Well, I can tell you, I have been busy! It’s been frustrating, stressful, enlightening, exciting, fun and fulfilling time. Learned a lot being a father and lots about myself. An adventure that I wouldn’t want to miss out on. I wonder will people understand that it’s not been a holiday, I have been doing an important job where some people might want to but not able to. Being a parent is the most important job. Most fathers don’t spend enough time with their children.

Humans are weird, when we are jobless, we wish to work, when we are working, we wish to be at home. That’s life!

Phil is a stay-at-home-dad {SAHD} to 2 beautiful children, Zephany who is turning 3 in Dec 2012, and Zack who is 7.5 years old. His wife, Jennifer, works as full-time childcare teacher.

Personally, I do not know of any SAHDs and I'm glad Phil took the time to share his story on the blog today.  We often hear how SAHMs feel undervalued, so it's interesting to hear from the other side and learn that the same frustrations uttered by SAHMs and discussed by guys in the same position too. A recent study found that SAHDs has doubled in the past decade in the U.S.,  and that these daddies are happy in their role. They love what they do and felt pride in being more involved with their kids' parenting. Gender roles are blurring as society evolves, and no matter who brings home the bacon, let's not forget to take the time to thank one another for sacrifices made. Because ultimately, it's all for the kids.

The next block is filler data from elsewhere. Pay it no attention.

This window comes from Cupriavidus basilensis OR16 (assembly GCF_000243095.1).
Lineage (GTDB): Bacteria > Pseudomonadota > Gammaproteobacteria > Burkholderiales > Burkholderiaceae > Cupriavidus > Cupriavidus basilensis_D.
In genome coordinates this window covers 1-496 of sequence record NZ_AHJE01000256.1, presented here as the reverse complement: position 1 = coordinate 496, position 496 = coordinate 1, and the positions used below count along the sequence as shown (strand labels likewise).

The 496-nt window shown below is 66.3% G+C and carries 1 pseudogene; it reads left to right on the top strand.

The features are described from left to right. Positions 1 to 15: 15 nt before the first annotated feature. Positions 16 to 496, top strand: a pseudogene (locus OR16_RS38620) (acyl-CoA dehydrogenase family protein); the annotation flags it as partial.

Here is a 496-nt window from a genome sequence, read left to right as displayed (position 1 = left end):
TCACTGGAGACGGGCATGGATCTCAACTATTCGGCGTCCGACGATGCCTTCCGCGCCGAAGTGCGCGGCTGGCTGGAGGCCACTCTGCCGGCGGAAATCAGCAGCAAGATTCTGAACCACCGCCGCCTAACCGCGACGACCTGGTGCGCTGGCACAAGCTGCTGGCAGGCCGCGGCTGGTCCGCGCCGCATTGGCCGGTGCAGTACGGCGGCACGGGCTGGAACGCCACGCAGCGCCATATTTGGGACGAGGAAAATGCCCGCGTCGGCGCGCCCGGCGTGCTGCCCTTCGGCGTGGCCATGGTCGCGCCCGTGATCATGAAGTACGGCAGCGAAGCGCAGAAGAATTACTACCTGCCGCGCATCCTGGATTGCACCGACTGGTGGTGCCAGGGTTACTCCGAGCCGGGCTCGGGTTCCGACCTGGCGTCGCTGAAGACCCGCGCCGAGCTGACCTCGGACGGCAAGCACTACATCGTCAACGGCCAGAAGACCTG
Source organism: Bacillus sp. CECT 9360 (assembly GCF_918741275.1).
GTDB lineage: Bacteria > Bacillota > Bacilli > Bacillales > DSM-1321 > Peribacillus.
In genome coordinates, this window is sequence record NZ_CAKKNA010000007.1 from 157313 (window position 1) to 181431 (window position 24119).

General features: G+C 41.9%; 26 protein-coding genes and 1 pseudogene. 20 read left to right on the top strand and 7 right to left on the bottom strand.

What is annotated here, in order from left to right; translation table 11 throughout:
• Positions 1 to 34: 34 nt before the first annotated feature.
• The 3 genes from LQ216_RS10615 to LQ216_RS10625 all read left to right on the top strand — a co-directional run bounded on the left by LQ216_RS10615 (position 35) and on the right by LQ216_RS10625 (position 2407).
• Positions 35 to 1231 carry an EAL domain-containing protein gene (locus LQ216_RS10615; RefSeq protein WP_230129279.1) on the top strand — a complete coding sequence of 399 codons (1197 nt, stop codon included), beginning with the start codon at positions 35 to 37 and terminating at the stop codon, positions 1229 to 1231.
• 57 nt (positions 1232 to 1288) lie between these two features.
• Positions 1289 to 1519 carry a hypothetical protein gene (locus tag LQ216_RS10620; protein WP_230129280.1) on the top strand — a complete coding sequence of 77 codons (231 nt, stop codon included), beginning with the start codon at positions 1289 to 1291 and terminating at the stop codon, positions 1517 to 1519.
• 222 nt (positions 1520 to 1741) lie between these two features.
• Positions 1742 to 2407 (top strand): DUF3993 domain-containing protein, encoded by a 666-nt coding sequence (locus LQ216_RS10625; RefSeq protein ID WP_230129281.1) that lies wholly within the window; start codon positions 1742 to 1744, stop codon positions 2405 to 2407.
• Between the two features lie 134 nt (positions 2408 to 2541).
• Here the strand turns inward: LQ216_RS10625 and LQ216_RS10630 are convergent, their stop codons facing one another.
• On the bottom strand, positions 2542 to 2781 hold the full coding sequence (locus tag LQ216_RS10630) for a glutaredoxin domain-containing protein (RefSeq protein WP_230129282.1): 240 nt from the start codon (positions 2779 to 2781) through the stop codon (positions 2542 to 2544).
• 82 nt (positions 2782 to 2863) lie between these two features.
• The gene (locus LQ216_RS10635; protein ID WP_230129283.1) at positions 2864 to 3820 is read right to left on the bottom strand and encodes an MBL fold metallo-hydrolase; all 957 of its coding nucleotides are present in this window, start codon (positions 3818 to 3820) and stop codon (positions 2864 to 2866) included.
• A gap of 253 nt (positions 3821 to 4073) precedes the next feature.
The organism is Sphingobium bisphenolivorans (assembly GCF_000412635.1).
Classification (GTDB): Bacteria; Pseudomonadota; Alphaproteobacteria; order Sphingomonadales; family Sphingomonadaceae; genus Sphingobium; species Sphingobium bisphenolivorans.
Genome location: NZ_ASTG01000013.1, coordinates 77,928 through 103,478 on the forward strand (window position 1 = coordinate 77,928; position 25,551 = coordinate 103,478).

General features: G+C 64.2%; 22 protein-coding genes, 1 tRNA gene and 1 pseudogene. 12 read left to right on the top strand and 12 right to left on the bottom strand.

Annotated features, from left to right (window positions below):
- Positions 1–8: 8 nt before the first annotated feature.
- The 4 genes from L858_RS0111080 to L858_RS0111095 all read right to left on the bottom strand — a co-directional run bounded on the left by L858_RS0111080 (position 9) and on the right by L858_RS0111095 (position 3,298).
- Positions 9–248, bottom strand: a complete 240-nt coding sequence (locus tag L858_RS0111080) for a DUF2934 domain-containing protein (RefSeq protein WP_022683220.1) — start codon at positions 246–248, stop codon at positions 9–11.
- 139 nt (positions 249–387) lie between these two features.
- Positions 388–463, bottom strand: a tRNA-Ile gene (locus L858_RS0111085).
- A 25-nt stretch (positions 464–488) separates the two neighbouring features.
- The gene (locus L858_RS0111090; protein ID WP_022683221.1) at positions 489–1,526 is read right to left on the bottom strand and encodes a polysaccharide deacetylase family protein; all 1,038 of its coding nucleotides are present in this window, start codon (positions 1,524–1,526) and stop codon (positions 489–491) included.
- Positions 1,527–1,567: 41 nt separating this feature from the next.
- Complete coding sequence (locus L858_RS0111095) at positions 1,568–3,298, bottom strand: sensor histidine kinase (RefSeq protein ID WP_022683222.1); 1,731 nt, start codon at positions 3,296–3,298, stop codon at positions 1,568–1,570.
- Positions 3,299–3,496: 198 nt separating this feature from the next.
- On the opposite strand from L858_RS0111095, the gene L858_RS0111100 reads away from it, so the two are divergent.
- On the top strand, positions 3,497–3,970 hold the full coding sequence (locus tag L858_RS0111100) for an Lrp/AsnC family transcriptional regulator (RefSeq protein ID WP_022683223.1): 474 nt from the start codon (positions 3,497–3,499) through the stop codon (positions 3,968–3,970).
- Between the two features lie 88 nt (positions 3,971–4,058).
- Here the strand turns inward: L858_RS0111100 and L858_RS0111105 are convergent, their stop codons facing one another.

Unknown said...

Thank you so much for sharing Phil! It really is easy for people to feel undervalued staying at home with kids, and it's interesting to hear it from a dad's point of view. And especially since it's not so much by choice, as you would like to be working. Regardless of the situation, you ARE working hard and providing for your family in one of the best ways possible...being there :) Good luck in your job search!!

Theresa Mahoney said...

I agree with Brandi! The sahd is very undervalued. Children get their nurturing for BOTH parents, so why is it so accepted for the mom to stay home but not the dad? I applaud you for taking on the job as a sahd. It's not an easy task by far!

Veronica @ Mixed Gems said...

Very interesting read. I can totally imagine how people would think this situation is strange, especially in Singapore. I'm sure everyone I know there has domestic help. Thank you for sharing your story, Phil. Wishing some doors open for you and your family soon.